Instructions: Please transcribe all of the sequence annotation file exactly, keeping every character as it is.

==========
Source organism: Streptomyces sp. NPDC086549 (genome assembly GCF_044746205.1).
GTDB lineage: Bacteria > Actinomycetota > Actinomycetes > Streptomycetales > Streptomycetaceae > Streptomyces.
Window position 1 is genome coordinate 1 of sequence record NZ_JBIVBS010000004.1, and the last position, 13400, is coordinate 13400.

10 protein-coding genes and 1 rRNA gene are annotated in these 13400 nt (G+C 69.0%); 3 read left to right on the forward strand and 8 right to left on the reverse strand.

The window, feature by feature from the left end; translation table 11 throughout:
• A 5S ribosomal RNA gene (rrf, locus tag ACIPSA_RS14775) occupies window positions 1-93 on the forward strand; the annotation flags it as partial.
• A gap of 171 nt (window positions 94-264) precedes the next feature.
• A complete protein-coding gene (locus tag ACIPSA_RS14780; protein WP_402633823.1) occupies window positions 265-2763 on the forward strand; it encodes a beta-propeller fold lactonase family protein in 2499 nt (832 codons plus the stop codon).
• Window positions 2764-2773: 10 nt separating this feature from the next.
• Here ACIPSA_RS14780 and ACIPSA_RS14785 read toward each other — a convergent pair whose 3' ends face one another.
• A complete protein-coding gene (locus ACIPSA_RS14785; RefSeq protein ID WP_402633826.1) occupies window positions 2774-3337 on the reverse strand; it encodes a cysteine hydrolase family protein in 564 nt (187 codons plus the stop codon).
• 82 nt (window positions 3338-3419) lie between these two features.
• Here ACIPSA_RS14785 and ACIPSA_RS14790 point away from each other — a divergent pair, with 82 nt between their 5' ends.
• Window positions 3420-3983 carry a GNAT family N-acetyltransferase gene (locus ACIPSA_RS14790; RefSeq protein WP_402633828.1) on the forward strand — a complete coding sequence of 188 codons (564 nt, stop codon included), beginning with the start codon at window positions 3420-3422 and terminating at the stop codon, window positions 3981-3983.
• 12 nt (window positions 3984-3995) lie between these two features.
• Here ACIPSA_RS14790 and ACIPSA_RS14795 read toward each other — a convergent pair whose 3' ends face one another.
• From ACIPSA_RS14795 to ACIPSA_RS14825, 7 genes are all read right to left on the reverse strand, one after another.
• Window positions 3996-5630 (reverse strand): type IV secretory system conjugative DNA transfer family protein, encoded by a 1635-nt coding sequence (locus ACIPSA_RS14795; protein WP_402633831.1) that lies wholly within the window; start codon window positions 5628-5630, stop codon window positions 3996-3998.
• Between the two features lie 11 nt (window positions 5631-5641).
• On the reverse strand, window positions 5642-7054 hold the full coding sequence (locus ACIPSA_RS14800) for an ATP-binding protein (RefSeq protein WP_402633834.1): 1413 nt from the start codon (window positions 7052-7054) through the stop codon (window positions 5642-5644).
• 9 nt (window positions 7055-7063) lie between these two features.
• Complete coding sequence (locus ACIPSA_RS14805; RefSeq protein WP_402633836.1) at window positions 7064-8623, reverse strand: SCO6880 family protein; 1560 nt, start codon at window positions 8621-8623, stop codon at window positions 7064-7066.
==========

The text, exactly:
Source organism: Streptomyces sp. NPDC086549 (genome assembly GCF_044746205.1).
GTDB lineage: Bacteria > Actinomycetota > Actinomycetes > Streptomycetales > Streptomycetaceae > Streptomyces.
Window position 1 is genome coordinate 1 of sequence record NZ_JBIVBS010000004.1, and the last position, 13400, is coordinate 13400.

10 protein-coding genes and 1 rRNA gene are annotated in these 13400 nt (G+C 69.0%); 3 read left to right on the forward strand and 8 right to left on the reverse strand.

The window, feature by feature from the left end; translation table 11 throughout:
• A 5S ribosomal RNA gene (rrf, locus tag ACIPSA_RS14775) occupies window positions 1-93 on the forward strand; the annotation flags it as partial.
• A gap of 171 nt (window positions 94-264) precedes the next feature.
• A complete protein-coding gene (locus tag ACIPSA_RS14780; protein WP_402633823.1) occupies window positions 265-2763 on the forward strand; it encodes a beta-propeller fold lactonase family protein in 2499 nt (832 codons plus the stop codon).
• Window positions 2764-2773: 10 nt separating this feature from the next.
• Here ACIPSA_RS14780 and ACIPSA_RS14785 read toward each other — a convergent pair whose 3' ends face one another.
• A complete protein-coding gene (locus ACIPSA_RS14785; RefSeq protein ID WP_402633826.1) occupies window positions 2774-3337 on the reverse strand; it encodes a cysteine hydrolase family protein in 564 nt (187 codons plus the stop codon).
• 82 nt (window positions 3338-3419) lie between these two features.
• Here ACIPSA_RS14785 and ACIPSA_RS14790 point away from each other — a divergent pair, with 82 nt between their 5' ends.
• Window positions 3420-3983 carry a GNAT family N-acetyltransferase gene (locus ACIPSA_RS14790; RefSeq protein WP_402633828.1) on the forward strand — a complete coding sequence of 188 codons (564 nt, stop codon included), beginning with the start codon at window positions 3420-3422 and terminating at the stop codon, window positions 3981-3983.
• 12 nt (window positions 3984-3995) lie between these two features.
• Here ACIPSA_RS14790 and ACIPSA_RS14795 read toward each other — a convergent pair whose 3' ends face one another.
• From ACIPSA_RS14795 to ACIPSA_RS14825, 7 genes are all read right to left on the reverse strand, one after another.
• Window positions 3996-5630 (reverse strand): type IV secretory system conjugative DNA transfer family protein, encoded by a 1635-nt coding sequence (locus ACIPSA_RS14795; protein WP_402633831.1) that lies wholly within the window; start codon window positions 5628-5630, stop codon window positions 3996-3998.
• Between the two features lie 11 nt (window positions 5631-5641).
• On the reverse strand, window positions 5642-7054 hold the full coding sequence (locus ACIPSA_RS14800) for an ATP-binding protein (RefSeq protein WP_402633834.1): 1413 nt from the start codon (window positions 7052-7054) through the stop codon (window positions 5642-5644).
• 9 nt (window positions 7055-7063) lie between these two features.
• Complete coding sequence (locus ACIPSA_RS14805; RefSeq protein WP_402633836.1) at window positions 7064-8623, reverse strand: SCO6880 family protein; 1560 nt, start codon at window positions 8621-8623, stop codon at window positions 7064-7066.